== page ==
Chuck DeVore is interviewed by Larry Elder on these (and more) topics regarding California’s regulatory arm and environmental groups and the affect they have on forest health, power grids, and the rising cost for the poor. The conversation is based in large part on these two articles:
- It’s Not Climate Change To Blame For California’s Fires And Blackouts. It’s Democrats: Thanks to Democrats, California’s large and heavily regulated public utilities prioritize wind and solar power, leaving little for powerline maintenance and upgrades.
- California’s Climate Extremism: The pursuit of environmental purity in the Golden State does nothing to reverse global warming—but it’s costing the poor and middle class dearly.
In the above two article (and the ones to follow) are detailed failures of our state legislature (a super majority in both houses are Democrats) to bring California into the 21st century.
These policies of pushing alternative energy goals retards the power grid, and hurts the poor the most where it counts — the pocket book:
- California’s Green Energy Dreams turn into its Power Outage Nightmare
- Germany Shows How Shifting To Renewable Energy Can Backfire
These are important topics that SHOULD be looked into by Californians. However, the urge to FEEL “angelic” (on the side of angels) far outweighs the reality of the road we are paving. Here is the “CS LEWIS” of politics from a related post: “Deadly Altruism Marks the Left ~ Illiberal Egalitarianism and the NYFD“
There is a Liberal sentiment that it should also punish those who take more than their “fair share.” But what is their fair share? (Shakespeare suggests that each should be treated not according to his deserts, but according to God’s mercy, or none of us would escape whipping.)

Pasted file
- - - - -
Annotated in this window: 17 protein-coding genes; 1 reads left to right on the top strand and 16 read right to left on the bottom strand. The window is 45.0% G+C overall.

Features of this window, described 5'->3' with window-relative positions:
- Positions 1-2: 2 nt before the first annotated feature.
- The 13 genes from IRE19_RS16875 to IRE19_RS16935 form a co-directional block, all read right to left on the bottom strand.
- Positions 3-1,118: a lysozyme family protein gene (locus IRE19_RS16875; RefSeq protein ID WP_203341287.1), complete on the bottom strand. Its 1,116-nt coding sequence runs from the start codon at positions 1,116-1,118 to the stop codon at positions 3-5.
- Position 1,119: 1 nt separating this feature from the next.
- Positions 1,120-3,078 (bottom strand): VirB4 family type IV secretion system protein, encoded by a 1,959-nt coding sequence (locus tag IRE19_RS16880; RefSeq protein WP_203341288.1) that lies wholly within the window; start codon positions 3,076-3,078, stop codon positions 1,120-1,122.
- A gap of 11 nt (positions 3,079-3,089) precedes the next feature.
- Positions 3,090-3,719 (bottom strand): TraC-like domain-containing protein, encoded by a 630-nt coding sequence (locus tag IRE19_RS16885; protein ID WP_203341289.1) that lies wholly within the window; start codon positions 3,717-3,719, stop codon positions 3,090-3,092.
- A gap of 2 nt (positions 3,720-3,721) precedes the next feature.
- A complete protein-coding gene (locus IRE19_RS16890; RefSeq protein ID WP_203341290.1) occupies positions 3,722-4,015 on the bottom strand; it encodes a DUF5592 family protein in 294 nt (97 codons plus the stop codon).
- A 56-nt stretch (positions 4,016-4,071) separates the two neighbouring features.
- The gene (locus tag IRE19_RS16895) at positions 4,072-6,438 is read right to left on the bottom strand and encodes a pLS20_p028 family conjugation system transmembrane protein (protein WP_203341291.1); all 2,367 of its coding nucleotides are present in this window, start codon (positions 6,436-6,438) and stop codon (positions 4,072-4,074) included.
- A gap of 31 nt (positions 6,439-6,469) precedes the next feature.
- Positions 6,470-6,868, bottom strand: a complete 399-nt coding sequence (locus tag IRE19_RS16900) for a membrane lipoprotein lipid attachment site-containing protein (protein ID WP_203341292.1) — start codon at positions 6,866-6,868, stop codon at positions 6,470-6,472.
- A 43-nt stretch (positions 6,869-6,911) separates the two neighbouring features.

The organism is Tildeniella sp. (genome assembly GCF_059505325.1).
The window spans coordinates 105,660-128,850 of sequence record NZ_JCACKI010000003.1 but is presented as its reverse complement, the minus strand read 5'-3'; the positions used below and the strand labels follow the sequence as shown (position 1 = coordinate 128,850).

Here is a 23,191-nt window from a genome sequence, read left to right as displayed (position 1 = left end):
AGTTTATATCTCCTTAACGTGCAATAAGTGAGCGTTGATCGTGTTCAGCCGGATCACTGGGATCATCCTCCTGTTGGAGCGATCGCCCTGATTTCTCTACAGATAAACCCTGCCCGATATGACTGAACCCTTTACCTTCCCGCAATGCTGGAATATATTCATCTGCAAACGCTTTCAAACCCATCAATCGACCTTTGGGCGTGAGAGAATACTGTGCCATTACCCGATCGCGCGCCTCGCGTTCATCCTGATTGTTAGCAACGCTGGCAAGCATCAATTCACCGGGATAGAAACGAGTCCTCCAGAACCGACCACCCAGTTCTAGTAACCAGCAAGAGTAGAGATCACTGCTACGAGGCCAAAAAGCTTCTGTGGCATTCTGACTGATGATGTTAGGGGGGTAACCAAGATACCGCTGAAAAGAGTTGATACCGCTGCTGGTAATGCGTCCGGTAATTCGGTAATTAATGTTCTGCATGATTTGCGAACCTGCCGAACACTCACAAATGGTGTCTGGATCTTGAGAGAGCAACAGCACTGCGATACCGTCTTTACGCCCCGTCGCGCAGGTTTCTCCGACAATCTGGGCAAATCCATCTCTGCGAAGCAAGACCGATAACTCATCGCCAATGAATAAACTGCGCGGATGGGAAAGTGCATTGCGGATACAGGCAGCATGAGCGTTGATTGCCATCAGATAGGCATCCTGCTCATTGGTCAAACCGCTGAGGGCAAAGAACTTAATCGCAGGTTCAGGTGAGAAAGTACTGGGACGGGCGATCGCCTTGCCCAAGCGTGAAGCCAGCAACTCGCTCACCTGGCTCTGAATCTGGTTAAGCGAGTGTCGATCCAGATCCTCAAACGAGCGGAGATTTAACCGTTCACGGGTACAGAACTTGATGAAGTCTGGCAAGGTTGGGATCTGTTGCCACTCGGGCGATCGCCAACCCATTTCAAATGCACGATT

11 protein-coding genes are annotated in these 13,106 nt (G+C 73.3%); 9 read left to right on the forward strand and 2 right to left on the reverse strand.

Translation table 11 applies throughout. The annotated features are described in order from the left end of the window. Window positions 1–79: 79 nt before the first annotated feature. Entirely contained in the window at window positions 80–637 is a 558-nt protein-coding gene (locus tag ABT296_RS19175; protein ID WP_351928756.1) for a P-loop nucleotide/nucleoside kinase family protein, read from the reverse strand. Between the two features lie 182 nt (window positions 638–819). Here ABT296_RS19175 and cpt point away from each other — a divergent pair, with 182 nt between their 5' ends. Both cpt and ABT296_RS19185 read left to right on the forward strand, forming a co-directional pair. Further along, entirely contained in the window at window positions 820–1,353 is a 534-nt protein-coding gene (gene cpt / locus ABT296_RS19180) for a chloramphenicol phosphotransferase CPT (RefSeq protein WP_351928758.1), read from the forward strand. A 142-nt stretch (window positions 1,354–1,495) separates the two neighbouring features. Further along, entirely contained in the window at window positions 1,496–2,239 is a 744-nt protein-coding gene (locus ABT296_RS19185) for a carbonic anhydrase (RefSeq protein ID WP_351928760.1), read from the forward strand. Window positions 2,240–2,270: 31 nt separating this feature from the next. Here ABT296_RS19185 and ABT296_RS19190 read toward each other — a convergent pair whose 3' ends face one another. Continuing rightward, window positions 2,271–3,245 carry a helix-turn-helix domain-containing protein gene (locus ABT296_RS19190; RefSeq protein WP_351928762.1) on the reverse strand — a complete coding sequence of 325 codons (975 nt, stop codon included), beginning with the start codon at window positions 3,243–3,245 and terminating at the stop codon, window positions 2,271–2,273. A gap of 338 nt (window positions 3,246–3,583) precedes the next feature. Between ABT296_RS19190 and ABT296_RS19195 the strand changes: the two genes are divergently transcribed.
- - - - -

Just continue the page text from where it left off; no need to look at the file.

The concept of Fairness, for all its attractiveness to sentiment, is a dangerous one (cf. quota hiring and enrollment, and talk of “reparations”). Deviations from the Law, which is to say the Constitution, to accommodate specifically alleged identity-group injustices will all inevitably be expanded, universalized, and exploited until there remains no law, but only constant petition of Government.
We cannot live in peace without Law. And though law cannot be perfect, it may be just if it is written in ignorance of the identity of the claimants and applied equally to all. Then it is a possession not only of the claimants but of the society, which may now base its actions upon a reasonable assumption of the law’s treatment.
But “fairness” is not only a nonlegal but an antilegal process, for it deals not with universally applicable principles and strictures, but with specific cases, responding to the perceived or proclaimed needs of individual claimants, and their desire for extralegal preference. And it could be said to substitute fairness (a determination which must always be subjective) for justice (the application of the legislated will of the electorate), is to enshrine greed—the greed, in this case, not for wealth, but for preference. The socialistic spirit of the Left indicts ambition and the pursuit of wealth as Greed, and appeals, supposedly on behalf of “the people,” to the State for “fairness.”….